The clinical laboratory is playing an increasingly important role in the field of healthcare and, accordingly, faces mounting pressure to maintain efficient workflows
and stay on the forefront of technology. A major factor that
influences a lab’s overall efficiency is lab design, which must
account for the various processes of the lab and rapid advances
Steve Palumbo, AIA, LEED AP BD+C, the Director of Science + Technology and Associate Principal at Tsoi/Kobus and
Associates (TK&A) of in Cambridge, Mass.; as well as Barbara
Carpenter, Associate Principal, and Laurie DaForno, AIA,
LEED AP BD+C, both designers from TK&A; share their
perspectives on current trends in clinical lab design.
FOCUS ON PROCESSES
Clinical lab design is very different from
research lab design, with a definite
focus on the sequence of operations,
processes and flow of the space.
“It’s really important as designers to understand what
all the different pro-
Chris Ertl, AIA, LEED AP BD+C
High-performance buildings often consume massive amounts of energy, and architects seek to provide their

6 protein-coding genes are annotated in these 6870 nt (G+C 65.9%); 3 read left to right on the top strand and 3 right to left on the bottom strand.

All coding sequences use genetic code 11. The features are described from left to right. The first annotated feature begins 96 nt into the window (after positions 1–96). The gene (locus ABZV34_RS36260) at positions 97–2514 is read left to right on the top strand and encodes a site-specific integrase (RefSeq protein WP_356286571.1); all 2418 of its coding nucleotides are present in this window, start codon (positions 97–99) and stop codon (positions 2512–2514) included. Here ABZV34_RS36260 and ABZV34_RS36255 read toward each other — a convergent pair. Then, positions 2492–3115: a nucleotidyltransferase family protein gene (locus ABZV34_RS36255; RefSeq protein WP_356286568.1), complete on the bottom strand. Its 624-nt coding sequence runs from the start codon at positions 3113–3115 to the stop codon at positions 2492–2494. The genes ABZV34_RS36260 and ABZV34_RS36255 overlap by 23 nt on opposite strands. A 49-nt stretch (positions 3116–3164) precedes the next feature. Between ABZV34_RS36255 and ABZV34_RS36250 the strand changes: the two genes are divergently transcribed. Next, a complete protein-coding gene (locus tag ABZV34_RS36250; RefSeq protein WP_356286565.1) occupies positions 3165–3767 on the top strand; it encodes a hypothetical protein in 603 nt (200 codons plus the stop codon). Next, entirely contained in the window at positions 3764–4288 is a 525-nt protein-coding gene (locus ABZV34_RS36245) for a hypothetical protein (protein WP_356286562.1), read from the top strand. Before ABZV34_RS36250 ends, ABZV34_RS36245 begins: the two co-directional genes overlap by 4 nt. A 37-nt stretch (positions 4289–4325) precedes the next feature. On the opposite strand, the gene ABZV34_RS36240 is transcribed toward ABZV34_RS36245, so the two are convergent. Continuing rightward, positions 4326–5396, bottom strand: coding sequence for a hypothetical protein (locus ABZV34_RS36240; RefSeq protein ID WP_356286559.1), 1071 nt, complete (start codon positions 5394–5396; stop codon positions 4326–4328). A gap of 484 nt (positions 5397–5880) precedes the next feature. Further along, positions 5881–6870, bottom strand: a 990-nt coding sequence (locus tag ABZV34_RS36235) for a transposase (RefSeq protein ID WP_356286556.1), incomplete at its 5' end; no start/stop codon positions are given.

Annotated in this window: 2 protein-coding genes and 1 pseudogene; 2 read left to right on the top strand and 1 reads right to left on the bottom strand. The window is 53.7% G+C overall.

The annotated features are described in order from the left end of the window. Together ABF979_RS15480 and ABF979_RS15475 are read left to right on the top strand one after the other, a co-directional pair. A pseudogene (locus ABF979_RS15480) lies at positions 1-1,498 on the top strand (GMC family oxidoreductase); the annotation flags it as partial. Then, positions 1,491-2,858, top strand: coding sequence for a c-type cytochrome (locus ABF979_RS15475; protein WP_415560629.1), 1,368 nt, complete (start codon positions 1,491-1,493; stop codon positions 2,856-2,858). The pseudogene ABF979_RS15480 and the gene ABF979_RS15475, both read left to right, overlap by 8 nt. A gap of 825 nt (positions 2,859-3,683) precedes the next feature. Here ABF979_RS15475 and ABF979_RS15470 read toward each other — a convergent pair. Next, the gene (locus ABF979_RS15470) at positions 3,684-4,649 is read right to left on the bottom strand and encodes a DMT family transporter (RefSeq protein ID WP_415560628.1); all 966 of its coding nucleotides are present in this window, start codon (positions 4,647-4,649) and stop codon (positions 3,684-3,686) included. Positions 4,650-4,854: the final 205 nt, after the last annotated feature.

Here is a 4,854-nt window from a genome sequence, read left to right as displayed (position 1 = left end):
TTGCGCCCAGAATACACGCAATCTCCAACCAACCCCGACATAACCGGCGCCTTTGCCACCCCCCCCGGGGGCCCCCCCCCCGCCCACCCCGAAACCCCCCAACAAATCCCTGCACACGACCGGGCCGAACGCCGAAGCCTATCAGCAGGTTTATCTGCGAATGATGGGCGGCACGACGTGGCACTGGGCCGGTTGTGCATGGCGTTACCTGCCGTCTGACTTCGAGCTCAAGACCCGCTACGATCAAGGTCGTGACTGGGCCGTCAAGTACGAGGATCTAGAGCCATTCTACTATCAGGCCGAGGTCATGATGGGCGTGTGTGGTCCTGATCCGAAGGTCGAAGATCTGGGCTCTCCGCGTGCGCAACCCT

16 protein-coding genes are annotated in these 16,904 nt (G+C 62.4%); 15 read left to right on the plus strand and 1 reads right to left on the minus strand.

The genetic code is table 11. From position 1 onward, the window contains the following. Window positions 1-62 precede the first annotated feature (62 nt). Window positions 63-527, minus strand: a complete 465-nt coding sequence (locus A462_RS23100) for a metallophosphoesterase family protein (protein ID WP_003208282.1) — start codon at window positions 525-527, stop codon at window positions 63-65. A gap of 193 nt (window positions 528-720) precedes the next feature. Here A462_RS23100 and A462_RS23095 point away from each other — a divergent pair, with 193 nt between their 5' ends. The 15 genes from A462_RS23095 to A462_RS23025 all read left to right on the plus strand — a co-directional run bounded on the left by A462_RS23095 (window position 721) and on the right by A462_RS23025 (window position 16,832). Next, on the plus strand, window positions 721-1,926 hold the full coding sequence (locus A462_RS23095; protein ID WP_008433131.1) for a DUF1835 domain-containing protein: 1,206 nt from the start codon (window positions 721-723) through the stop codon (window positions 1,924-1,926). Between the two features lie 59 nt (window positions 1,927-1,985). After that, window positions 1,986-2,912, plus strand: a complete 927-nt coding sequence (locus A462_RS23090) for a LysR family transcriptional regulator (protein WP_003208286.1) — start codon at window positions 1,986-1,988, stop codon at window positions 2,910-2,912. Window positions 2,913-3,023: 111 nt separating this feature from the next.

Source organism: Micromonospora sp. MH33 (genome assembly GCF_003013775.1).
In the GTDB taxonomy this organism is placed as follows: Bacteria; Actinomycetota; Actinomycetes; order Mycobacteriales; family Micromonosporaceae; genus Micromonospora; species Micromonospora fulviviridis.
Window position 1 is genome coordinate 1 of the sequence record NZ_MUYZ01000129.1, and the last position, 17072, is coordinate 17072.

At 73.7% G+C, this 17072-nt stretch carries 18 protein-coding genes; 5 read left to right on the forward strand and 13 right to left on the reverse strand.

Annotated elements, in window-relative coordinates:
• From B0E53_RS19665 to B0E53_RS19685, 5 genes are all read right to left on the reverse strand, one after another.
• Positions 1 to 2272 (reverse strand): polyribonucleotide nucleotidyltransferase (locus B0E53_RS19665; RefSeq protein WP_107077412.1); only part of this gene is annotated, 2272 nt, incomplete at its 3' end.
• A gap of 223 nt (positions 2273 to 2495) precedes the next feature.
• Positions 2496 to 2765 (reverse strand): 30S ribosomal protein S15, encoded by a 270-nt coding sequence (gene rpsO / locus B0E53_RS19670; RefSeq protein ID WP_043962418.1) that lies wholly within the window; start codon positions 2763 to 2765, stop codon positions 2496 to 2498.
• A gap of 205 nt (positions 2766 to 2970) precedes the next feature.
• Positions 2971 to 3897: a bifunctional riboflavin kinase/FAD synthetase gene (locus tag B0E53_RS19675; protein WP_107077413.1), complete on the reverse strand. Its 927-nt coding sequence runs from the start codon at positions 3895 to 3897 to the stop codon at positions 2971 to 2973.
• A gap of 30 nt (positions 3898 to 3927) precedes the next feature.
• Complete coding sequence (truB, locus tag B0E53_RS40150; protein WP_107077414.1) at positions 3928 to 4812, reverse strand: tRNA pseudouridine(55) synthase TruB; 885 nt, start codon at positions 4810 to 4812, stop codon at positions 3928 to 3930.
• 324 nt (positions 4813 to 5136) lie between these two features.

clients with innovative savings solutions
for their operational costs. These solutions
are great for clients with new projects or
renovations on the horizon, but what about
clients whose current budgets don’t foresee
any new design work?
Research shows that there are several
low-cost, high-impact strategies that an
institution can implement to reduce a
building’s carbon footprint and improve
operational expenses—even without large-scale upgrades.
1. Shut the sash: Fume hoods are one of
the most energy-intensive types of equipment in a laboratory environment, but
significant savings can be achieved by keeping them closed when not in use. Consider
implementing a “Shut the Sash” awareness
program that rewards groups who most
consistently shut sashes when not in use.
The practice can save up to $2,000 annually
2. Save money on lighting: Eliminat-
ing lighting in spaces that don’t need full
lighting levels can save money. Reducing the
light levels in corridors is a good first step.
Within the labs, reducing ambient lighting
to 50 foot-candles at the bench, and using
is needed, should provide sufficient light
levels for most research activities. Finally,
while it may seem like a no-brainer, priori-
tize developing a culture where the last one
out always turns off the lights.
3. Start a freezer management program: In addition to being noisy, ultralow
temperature freezers use a lot of electricity
and release heat into the space they occupy.
Installing these freezers in central areas reduces the impact on the mechanical systems
servicing your labs.
Most long-term freezer samples can
be stored at -70 degrees C instead of the
standard -80 degrees C. This temperature
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Ten sustainable lab solutions to implement today
PLANNING FOR EFFICIENCY, FLEXIBILITY AND THE USE OF FULL-SCALE MOCK-UPS.
Trends in lab design